Joint Underwriting Association (JUA) fund transfer: The budget includes taking $200 million from this fund, which supplies medical malpractice insurance to health care providers. Administrators of the fund challenged last year’s plan (to borrow money from the fund), but the fiscal code instructs elimination of the JUA if transfers are not made.

Gambling expansion: A long-awaited compromise on expanded gaming proved the final hurdle for this year’s revenue package. The combination of mini-casinos, internet gaming, and video gaming terminals at truck stops is estimated to raise $238.5 million this year and $90- $100 million in subsequent years. Gambling, like other sin taxes, are not a long-term budget solution.

Failed tax hikes: At least twelve different tax hikes were proposed and defeated during budget negotiations.

  1. Personal income tax hike
  2. Additional severance tax on natural gas
  3. A drink tax on alcohol consumed in restaurants
  4. A gross receipts tax on natural gas heating bills
  5. A tax increase on electricity bills
  6. A tax increase on cell phone and home phone bills
  7. An additional 5% hotel tax, which would have given Philadelphia the highest hotel tax in the nation
  8. Expanding the sales tax to business warehousing and logistic companies
  9. Expanding the sales tax to IT services
  10. Expanding the sales tax to airline food
  11. Expanding the sales tax to aircraft sales
  12. Expansion of the insurance premiums tax

Along with a funding plan, lawmakers did include several positive policy reforms in budget-related legislation to save students from struggling schools and free people from the burdens of poverty.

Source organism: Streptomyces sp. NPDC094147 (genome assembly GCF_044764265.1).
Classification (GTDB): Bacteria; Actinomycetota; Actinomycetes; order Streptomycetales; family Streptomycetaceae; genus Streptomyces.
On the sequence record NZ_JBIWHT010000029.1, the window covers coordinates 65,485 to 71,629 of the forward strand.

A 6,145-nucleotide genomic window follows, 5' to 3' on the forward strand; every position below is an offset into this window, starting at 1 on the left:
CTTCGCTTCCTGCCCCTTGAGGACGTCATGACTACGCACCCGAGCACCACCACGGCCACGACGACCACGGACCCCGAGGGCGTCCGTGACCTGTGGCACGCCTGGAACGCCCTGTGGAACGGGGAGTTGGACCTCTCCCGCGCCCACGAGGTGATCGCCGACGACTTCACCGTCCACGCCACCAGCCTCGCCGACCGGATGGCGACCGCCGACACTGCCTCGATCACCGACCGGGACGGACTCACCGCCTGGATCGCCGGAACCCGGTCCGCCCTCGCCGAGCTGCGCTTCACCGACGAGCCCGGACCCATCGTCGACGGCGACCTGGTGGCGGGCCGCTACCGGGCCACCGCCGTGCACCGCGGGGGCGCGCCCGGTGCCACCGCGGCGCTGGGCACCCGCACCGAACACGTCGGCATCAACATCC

The Policy Reforms

Education reform: More kids will have access to a quality education thanks to a $10 million expansion of the Educational Improvement Tax Credit, which provides scholarships to students of families with low-and middle-incomes.

The Public School Code bill also protects successful teachers by prioritizing performance over seniority in the event of furloughs, and reducing administrative burdens on good charter schools by allowing them to consolidate under one organization.

Attempted welfare reform: The vetoed Human Services Code bill included several meaningful reforms to help the Department of Human Services move more people out of poverty and slow the surge in state spending. A waiver to request Medicaid work requirements for healthy adults and requiring DHS to submit a waiver for efficiency improvements before requesting supplemental tax dollars are good policies.

Work requirements particularly must be a part of the solution. Prioritizing work is the best way to combat poverty and grow the economy simultaneously.

In total, the legislature’s changes would raise more than $2.3 billion to pay for bills incurred in the 2016-17 and 2017-18 fiscal year.

This year’s dysfunctional budget process highlights the need to redesign government—a sentiment lawmakers and the governor expressed last winter. Only systematic reforms like eliminating corporate welfare (including the annual $250 million subsidy for horseracing), privatizing liquor, restoring the dignity of work in welfare programs, and reforming the budget process can solve our seemingly perpetual budget crisis.